For the next hour and a half I flew up and down the front range between CO Rt 34 in the North and I-70 in the South. The strength of the lift varied between 2 and 10 kts.
In exactly 1 hours and 30 minutes I covered 275km, that’s an average ground speed of 183 kph or 114 mph or 99 kts. I stayed between 16,300 and 17,800 feet for the entire time. Except for reversing directions at the northern and southern turn points I made not a single turn. My indicated airspeed was between 80 and 100 kts most of the time, only occasionally dropping a little lower – mainly to open the window and take pictures.
I had not remembered the exact VnE of the Discus at this altitude, and so I decided to err on the conservative side, keeping my indicated airspeed below 105 kts at all times. This meant that on several occasions I had to pull the spoilers to prevent the ship from climbing above 18,000 feet. (I have since checked the operating handbook and my actual VnE at this altitude would have been 124 kts.)
There was a lot of commercial air traffic in and out of Denver International at my altitude. It was very comforting to know that the ship is equipped with a transponder and ADSB out so ATC was aware of my position and heading at all times. The screen of the S100 showed me the other aircraft in the sky, usually well before I could spot them myself. The color coding was very useful as well, so I could see whether to look for other traffic above or below.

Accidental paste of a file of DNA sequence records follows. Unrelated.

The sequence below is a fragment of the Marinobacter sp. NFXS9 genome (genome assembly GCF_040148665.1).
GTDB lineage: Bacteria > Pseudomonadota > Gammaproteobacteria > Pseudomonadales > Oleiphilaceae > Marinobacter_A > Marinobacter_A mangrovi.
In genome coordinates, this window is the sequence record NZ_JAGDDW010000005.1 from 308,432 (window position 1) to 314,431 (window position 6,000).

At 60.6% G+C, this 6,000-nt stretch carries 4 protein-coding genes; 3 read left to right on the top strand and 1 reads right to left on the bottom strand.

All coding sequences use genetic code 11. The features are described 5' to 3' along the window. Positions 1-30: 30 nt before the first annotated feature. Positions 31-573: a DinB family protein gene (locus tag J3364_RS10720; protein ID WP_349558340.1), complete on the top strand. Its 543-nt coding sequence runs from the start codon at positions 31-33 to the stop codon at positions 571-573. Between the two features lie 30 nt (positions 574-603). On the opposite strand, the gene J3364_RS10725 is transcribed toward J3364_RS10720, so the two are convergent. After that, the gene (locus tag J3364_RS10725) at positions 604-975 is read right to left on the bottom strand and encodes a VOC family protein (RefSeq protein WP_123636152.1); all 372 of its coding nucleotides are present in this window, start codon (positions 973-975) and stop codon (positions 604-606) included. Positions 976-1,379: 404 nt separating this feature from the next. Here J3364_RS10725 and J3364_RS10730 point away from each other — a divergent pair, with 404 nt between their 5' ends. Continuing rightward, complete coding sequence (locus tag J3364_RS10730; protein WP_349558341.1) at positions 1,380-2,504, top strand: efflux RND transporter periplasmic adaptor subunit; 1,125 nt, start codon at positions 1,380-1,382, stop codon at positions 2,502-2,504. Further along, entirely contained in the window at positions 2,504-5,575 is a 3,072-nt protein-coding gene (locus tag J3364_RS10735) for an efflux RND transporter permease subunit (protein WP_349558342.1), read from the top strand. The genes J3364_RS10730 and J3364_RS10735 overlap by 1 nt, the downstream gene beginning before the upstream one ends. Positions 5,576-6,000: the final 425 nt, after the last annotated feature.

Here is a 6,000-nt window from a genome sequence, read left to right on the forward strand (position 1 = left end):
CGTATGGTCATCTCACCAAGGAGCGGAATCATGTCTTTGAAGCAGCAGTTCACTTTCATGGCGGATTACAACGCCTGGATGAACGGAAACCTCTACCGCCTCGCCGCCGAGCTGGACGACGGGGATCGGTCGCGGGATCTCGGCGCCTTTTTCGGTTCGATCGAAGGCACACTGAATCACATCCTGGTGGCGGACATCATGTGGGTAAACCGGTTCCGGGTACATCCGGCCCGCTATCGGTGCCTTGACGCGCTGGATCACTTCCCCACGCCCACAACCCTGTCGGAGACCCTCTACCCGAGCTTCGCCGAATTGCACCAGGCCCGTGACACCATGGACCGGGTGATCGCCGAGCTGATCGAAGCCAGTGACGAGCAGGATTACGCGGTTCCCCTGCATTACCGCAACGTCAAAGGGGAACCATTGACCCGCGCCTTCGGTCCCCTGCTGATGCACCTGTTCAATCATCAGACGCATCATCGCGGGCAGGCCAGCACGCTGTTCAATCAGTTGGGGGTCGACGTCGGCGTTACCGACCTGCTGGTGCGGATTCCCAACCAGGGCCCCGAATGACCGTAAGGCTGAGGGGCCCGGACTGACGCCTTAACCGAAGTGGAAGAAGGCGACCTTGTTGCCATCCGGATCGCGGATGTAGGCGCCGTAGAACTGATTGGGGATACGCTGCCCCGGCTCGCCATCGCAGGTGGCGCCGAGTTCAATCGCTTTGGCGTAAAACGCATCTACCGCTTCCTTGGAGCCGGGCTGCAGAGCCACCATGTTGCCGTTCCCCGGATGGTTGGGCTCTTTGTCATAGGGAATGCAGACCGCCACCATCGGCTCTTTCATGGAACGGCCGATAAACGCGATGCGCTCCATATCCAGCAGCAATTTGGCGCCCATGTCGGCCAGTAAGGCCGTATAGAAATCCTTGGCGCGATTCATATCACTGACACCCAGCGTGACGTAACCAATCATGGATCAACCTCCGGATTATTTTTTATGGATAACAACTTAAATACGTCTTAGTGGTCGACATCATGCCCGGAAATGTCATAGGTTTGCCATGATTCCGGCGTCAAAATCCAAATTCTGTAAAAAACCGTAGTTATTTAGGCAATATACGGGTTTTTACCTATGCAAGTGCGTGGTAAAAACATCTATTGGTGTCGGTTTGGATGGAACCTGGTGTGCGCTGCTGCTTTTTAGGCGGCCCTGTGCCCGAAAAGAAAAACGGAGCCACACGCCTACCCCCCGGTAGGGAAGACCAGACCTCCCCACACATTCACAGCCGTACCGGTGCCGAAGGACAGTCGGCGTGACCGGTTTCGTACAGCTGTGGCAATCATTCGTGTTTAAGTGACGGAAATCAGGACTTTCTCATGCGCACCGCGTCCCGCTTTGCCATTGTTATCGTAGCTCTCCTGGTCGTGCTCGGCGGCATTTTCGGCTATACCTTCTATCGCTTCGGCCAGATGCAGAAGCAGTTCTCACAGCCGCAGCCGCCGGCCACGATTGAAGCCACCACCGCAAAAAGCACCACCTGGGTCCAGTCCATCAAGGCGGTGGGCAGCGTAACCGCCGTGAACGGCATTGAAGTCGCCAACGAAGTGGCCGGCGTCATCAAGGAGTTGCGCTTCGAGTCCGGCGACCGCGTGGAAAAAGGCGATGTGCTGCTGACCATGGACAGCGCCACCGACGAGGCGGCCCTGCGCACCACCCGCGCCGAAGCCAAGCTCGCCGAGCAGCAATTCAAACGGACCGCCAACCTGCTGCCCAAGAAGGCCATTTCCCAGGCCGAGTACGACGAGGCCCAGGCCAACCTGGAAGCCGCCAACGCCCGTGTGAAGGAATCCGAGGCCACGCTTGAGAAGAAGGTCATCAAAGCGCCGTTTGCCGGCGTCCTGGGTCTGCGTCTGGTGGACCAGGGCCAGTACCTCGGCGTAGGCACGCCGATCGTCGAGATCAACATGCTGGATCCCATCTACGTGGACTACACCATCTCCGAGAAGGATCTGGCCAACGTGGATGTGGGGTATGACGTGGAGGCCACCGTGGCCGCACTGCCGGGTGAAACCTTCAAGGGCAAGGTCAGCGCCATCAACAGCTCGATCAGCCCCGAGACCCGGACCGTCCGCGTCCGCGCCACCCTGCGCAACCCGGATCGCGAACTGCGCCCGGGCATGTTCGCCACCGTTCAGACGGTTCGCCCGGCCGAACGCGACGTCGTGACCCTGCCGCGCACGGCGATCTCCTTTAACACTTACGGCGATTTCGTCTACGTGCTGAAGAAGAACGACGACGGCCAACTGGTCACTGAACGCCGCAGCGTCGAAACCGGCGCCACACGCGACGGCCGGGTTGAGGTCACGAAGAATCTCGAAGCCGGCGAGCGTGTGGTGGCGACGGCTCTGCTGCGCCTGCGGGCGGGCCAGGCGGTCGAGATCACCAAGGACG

Visibility was absolutely perfect for the entire flight and the excellent wave conditions reached to the horizon to the north and the south as far as the eye could see. I have no doubt that it would have been possible to continue the speed run north to the Wyoming border, and south all the way to Pikes Peak.
Unfortunately I wasn’t very well dressed for this altitude. Once the sun was blocked by a lenticular cloud layer far above it got really cold very fast. That’s when I decided to cut the flight short and come back down to land.
Before leaving the laminar layer on the descent I made sure to secure my camera and any other loose objects in the side pockets and I retightened all my belts. I slowed down to below 80 kts to minimize getting knocked around too badly once I would re-enter the rotor zone, and I kept away from the proximity of rotor clouds where the most severe turbulence is usually found.
I don’t know if it was due to my precautions or if I simply got lucky but ultimately my re-entry into the rotor zone wasn’t nearly as bad as I experienced it before.
AWOS told me the wind on the ground had turned west as well and was blowing at 20 kts gusting to 28. The wind sock suggested a slight northerly cross wind component. I landed on Glider 26, making sure the touchdown was before the line of trees that could add some unpleasant turbulence. The ship rolled nicely all the way to its tie down spot.
The flight track is here.
- Don’t squeeze the cannula! I need to make it a habit to put the cannula on before launching. It’s easy to do in flight, but this will prevent me from closing the canopy and squeezing the cannula tube between the canopy and the fuselage.
- Know the VnE at altitude. Our club’s Discus’s VnE at 18,000 MSL is 124 kts. I could have flown a bit faster instead of opening the spoilers. (As long as I’m well clear of any rotor turbulence and there is no rough air).
- Dress more warmly for wave. Especially the feet and legs get cold in the shade below the glare shield. And especially when flying fast.